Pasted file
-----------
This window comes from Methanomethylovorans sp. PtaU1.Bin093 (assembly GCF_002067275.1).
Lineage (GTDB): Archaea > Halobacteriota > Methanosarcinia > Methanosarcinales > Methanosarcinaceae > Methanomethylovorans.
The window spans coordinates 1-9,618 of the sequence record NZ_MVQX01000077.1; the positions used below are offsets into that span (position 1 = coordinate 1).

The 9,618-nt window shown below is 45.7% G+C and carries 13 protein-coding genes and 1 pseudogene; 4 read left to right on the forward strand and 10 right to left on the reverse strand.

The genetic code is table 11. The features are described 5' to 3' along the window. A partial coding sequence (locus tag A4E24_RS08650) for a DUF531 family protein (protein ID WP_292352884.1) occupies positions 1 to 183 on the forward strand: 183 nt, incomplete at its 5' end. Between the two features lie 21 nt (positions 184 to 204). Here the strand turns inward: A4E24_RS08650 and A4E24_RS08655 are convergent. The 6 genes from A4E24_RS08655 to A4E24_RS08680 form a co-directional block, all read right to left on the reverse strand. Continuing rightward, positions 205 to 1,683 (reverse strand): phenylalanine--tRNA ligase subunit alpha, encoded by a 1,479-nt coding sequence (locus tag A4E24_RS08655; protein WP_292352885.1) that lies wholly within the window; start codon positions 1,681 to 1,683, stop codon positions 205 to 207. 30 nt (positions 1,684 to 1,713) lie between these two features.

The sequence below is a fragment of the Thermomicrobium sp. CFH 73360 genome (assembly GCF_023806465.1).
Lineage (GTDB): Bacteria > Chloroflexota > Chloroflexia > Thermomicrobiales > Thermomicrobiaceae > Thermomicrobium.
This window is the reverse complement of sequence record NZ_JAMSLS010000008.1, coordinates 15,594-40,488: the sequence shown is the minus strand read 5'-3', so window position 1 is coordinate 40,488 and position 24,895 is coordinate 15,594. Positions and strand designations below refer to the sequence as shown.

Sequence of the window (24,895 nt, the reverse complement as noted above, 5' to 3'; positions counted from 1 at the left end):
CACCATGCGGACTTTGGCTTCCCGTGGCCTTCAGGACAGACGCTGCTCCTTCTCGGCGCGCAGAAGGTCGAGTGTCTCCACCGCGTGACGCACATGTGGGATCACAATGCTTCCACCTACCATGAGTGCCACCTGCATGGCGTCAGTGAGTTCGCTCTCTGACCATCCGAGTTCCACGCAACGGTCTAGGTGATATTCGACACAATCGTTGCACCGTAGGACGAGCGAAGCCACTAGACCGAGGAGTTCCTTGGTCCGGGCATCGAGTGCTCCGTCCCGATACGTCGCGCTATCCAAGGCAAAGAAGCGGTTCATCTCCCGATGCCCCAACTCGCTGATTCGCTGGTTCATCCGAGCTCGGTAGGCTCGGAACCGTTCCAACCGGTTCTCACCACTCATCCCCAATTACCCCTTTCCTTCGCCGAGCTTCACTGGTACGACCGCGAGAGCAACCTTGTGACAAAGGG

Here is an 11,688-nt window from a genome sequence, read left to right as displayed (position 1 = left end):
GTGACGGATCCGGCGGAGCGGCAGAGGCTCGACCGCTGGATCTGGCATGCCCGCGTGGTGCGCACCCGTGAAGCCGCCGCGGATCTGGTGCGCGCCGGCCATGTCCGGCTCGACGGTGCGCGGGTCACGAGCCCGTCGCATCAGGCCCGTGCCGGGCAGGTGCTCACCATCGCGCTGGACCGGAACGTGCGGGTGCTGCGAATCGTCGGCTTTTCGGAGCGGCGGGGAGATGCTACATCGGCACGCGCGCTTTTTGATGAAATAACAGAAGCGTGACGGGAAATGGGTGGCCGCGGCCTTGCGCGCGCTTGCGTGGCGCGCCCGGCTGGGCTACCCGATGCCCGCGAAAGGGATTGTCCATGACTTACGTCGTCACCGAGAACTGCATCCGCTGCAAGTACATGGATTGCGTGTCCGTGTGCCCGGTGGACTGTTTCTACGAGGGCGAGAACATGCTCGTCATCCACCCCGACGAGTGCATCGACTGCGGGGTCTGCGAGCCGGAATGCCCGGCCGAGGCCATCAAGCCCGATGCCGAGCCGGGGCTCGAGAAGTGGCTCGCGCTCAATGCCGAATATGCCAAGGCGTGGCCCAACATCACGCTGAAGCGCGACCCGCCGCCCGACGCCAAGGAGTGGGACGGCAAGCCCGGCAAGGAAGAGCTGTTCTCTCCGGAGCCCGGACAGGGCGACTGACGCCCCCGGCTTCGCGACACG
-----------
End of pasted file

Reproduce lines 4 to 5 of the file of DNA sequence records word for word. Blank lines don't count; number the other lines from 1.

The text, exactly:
The 9,618-nt window shown below is 45.7% G+C and carries 13 protein-coding genes and 1 pseudogene; 4 read left to right on the forward strand and 10 right to left on the reverse strand.

The genetic code is table 11. The features are described 5' to 3' along the window. A partial coding sequence (locus tag A4E24_RS08650) for a DUF531 family protein (protein ID WP_292352884.1) occupies positions 1 to 183 on the forward strand: 183 nt, incomplete at its 5' end. Between the two features lie 21 nt (positions 184 to 204). Here the strand turns inward: A4E24_RS08650 and A4E24_RS08655 are convergent. The 6 genes from A4E24_RS08655 to A4E24_RS08680 form a co-directional block, all read right to left on the reverse strand. Continuing rightward, positions 205 to 1,683 (reverse strand): phenylalanine--tRNA ligase subunit alpha, encoded by a 1,479-nt coding sequence (locus tag A4E24_RS08655; protein WP_292352885.1) that lies wholly within the window; start codon positions 1,681 to 1,683, stop codon positions 205 to 207. 30 nt (positions 1,684 to 1,713) lie between these two features.